- Pay attention to your contraction; your pushing ef- fort should be as long and strong as the power of the contraction dictates.
- Prolonged breath-holding over an extended period of time is physiologically undesirable as it increas- es the chance of maternal exhaustion as well as causing alteration in your blood pressure, which may result in oxygen deprivation in your baby; therefore, it is advisable to do some gentle or ex- hale pushing to decrease exhaustion and minimize blood pressure changes at the beginning of Stage II if you do not experience an urge to push immedi- ately and/or periodically during Stage II when your contractions are not as strong.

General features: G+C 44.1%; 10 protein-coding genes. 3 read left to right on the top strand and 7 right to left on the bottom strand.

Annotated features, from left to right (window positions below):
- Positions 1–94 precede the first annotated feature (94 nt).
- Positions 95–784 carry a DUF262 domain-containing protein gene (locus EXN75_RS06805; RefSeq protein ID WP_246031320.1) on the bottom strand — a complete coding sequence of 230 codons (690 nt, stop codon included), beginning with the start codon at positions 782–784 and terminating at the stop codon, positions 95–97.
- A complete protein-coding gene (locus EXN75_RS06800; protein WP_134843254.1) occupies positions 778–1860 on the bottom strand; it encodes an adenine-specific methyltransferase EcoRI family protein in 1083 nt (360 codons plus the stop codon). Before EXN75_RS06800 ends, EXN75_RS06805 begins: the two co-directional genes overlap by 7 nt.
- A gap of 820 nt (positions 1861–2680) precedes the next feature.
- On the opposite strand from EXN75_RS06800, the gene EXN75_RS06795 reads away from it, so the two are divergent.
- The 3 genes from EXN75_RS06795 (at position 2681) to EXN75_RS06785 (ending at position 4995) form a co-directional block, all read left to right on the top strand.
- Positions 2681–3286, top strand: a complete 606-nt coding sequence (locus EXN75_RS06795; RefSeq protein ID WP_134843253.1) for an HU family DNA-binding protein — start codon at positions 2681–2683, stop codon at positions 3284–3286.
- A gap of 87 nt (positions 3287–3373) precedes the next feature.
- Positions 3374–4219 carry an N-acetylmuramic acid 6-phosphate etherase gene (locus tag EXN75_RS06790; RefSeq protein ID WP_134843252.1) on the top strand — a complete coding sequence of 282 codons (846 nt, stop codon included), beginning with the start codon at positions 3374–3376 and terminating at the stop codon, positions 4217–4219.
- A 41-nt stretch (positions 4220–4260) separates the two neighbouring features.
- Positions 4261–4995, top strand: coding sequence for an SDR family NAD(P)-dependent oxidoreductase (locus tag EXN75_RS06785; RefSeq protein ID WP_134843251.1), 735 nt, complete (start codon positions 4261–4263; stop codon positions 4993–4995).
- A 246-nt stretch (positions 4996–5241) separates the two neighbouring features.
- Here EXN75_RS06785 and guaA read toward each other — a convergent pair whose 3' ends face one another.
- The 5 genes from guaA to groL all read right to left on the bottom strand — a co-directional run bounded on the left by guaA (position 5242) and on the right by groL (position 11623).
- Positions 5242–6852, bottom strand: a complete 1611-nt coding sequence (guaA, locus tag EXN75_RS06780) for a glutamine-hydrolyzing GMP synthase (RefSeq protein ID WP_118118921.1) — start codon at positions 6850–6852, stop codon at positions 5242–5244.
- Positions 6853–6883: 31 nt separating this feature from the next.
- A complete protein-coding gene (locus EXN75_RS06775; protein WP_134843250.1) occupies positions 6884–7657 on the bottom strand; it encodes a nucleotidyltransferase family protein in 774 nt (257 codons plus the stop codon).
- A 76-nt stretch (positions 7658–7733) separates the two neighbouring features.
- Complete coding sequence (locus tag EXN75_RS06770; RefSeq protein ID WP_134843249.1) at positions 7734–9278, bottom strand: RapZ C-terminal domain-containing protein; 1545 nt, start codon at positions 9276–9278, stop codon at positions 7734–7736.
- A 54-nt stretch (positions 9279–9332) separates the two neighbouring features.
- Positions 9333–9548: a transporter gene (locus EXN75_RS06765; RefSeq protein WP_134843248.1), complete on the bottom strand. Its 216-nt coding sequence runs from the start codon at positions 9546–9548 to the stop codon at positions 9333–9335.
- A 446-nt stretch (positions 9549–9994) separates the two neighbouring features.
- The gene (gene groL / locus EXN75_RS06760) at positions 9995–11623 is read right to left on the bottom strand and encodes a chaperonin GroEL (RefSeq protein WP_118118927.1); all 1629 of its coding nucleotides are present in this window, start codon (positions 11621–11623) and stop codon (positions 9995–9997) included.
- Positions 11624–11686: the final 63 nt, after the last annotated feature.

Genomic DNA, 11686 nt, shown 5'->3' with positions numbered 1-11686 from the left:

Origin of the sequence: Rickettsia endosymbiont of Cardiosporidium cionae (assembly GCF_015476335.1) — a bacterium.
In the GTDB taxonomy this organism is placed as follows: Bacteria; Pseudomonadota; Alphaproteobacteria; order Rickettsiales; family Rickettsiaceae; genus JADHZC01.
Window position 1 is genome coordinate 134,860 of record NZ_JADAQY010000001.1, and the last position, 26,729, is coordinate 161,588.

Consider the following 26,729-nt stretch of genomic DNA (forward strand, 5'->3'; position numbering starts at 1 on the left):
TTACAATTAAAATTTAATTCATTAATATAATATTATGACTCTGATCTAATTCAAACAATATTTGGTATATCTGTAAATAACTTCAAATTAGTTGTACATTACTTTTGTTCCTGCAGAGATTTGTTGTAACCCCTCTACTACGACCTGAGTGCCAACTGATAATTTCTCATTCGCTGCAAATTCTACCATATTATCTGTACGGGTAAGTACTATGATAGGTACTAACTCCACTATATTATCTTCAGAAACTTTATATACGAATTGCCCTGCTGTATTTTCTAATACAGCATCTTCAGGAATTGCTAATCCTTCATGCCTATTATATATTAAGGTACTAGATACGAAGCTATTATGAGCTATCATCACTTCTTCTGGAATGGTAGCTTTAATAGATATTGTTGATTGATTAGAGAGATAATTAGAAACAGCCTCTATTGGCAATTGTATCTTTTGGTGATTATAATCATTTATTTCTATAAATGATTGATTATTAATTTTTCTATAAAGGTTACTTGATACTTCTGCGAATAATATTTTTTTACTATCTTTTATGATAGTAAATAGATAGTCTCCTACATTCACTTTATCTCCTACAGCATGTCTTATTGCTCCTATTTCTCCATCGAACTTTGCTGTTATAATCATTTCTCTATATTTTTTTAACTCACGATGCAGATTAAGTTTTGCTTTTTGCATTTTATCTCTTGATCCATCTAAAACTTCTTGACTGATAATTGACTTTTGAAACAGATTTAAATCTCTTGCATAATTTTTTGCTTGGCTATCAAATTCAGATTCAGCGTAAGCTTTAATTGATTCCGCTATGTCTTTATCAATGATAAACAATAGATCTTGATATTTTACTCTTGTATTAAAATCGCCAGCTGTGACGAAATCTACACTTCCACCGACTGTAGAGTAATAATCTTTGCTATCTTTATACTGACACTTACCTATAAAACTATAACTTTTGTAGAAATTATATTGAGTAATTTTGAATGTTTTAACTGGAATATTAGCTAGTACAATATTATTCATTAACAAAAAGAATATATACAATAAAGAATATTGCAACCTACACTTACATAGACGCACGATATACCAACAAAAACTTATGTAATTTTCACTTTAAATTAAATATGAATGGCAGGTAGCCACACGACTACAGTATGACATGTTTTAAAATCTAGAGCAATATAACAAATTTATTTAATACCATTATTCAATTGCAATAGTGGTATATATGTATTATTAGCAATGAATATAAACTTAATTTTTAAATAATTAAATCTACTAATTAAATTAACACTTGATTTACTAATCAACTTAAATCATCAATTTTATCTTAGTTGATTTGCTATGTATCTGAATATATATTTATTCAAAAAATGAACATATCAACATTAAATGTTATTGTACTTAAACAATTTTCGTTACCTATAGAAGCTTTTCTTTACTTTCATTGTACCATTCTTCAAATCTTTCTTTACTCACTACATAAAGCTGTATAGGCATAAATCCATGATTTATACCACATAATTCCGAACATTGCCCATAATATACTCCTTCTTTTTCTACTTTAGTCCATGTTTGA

- Push while the support person counts (each count is about one second); pushing to a count of around five or six is average; do not hold your breath for more than 10 seconds at a time.
- The “catch breath” should be done quickly and without releasing abdominal pressure; this will prevent your baby from slipping backwards in the vagina.
- Mental visualization of your baby moving down the birth canal and your vagina subsequently opening up may be helpful; when your baby is very low in the birth canal, watching as you push may in- crease the effectiveness of your pushing effort.
- During delivery of the baby’s head, the physician or nurse midwife may ask you to stop pushing; at that time, lie back, and gently blow.
Reminder: Do not push as you practice at home. Instead, practice positions, learn to hold your breath, and think through the pushing process.